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Energy Trader: U.S. May Let Sanctioned Iranian Oil Onto Market Without Nuclear Deal

Official at Vito Group says Biden administration may turn ‘a somewhat greater blind eye’ if talk of high gas prices dominates midterm elections.
The Liberian-flagged oil tanker Ice Energy (L) transfers crude oil from the Russian-flagged oil tanker Lana (R) (former Pegas), off the shore of Karystos, on the Island of Evia, on May 29, 2022. (Angelos Tzortzinis/AFP)
The Liberian-flagged oil tanker Ice Energy (L) transfers crude oil from the Russian-flagged oil tanker Lana (R) (former Pegas), off the shore of Karystos, on the Island of Evia, on May 29, 2022. (Angelos Tzortzinis/AFP)

The US may allow more sanctioned Iranian oil onto global markets even without a revival of the 2015 nuclear accord, according to a Sunday report that quoted a major independent crude trader.

“Uncle Sam might just allow a little bit more of that oil to flow,” Mike Muller, head of Asia at Vitol Group, said Sunday on a podcast produced by Dubai-based Gulf Intelligence, according to Bloomberg.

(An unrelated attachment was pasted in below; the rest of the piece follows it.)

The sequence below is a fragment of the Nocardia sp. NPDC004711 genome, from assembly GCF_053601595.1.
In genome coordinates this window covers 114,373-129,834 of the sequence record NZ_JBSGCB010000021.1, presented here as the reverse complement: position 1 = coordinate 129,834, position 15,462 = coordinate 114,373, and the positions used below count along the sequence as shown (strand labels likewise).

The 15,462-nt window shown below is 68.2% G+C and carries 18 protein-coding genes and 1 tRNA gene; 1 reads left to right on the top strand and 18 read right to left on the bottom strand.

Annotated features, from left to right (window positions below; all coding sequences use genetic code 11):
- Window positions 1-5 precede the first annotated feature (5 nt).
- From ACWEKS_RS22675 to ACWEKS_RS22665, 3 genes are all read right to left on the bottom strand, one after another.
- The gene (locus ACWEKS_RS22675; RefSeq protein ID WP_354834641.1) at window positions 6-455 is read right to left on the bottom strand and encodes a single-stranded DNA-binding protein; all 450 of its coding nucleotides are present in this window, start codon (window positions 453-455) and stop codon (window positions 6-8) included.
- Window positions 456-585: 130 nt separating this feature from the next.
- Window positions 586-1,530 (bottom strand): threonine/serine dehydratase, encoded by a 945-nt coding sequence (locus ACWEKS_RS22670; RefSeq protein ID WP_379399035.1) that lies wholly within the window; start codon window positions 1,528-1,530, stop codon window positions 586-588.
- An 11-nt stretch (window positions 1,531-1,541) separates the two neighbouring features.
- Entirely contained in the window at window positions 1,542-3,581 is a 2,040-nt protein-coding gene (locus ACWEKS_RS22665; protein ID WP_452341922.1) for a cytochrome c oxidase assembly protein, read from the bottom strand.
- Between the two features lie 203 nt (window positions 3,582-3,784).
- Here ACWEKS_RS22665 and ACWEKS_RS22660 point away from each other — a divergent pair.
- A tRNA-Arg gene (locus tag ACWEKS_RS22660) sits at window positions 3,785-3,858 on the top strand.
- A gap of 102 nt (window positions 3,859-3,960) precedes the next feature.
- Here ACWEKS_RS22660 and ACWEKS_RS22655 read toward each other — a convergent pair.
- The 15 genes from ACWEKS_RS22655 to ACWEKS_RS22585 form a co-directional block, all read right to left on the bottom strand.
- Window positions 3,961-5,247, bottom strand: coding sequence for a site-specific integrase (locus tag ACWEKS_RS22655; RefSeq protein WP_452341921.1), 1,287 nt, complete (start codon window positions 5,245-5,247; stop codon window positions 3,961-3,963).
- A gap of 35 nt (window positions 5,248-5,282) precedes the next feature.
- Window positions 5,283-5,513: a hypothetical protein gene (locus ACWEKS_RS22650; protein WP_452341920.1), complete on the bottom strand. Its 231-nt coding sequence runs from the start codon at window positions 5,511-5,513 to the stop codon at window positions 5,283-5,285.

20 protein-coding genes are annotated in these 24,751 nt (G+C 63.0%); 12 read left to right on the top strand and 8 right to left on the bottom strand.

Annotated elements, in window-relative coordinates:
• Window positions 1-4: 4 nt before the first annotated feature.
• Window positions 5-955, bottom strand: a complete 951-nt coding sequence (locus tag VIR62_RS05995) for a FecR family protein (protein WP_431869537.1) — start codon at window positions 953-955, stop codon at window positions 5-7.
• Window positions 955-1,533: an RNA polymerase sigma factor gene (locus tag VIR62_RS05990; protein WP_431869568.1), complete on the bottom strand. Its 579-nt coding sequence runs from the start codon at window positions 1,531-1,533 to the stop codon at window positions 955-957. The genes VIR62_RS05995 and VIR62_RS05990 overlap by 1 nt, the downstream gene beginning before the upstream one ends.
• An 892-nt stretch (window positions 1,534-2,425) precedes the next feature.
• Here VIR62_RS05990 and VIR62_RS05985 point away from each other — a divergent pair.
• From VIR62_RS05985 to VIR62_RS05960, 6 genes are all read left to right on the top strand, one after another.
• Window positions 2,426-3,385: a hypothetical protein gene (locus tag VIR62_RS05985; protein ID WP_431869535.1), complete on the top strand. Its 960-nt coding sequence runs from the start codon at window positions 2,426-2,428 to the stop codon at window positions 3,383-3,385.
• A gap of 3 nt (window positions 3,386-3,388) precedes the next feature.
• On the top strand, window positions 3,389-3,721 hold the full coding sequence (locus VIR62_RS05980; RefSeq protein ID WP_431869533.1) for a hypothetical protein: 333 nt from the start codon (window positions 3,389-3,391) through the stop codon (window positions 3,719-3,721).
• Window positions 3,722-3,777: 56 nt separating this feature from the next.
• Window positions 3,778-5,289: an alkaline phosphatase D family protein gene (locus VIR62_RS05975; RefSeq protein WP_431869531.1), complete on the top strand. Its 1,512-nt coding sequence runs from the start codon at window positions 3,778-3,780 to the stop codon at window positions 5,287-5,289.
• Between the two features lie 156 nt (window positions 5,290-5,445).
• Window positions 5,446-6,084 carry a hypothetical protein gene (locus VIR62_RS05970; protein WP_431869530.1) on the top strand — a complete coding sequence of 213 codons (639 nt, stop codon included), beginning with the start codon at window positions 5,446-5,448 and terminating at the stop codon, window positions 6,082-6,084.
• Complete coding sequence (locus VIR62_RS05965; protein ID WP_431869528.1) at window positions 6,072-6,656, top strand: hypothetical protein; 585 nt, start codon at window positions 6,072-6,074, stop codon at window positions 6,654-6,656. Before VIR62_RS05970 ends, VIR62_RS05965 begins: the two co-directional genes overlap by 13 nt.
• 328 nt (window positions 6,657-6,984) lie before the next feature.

“If the midterms are dominated by the need to get gas prices lower in America, turning a somewhat greater blind eye to the sanctioned barrels flowing out is probably something you might expect to see,” he added. “US intervention in these flows has always been pretty sparse.”

Muller spoke as countries have become skeptical that a new nuclear deal would be struck between negotiators, as talks between Tehran and world powers have stalled since March.

On Friday, Greece confirmed it would send 115,000 tons of Iranian oil from a Russian-flagged tanker, seized in April, to the United States at the request of the US Treasury and in line with the latter’s sanctions regime.

However, Muller said the move was unlikely to signal the start of more tanker seizures by the US.

Meanwhile, US President Joe Biden is expected to soon make a visit to Iran’s regional rival Saudi Arabia at a time when overriding US strategic interests in oil and security have pushed the administration to rethink the arms-length stance that Biden pledged to take with the Saudis as a candidate for the White House.

Russia’s invasion of Ukraine in February has exacerbated concerns about oil supplies, helping send prices to record highs this year.

As a result, the OPEC+ cartel has been under pressure to open the valves more widely and relieve the market. OPEC+ announced last week that it decided to add 648,000 barrels per day to the market in July, up from 432,000 in previous months.

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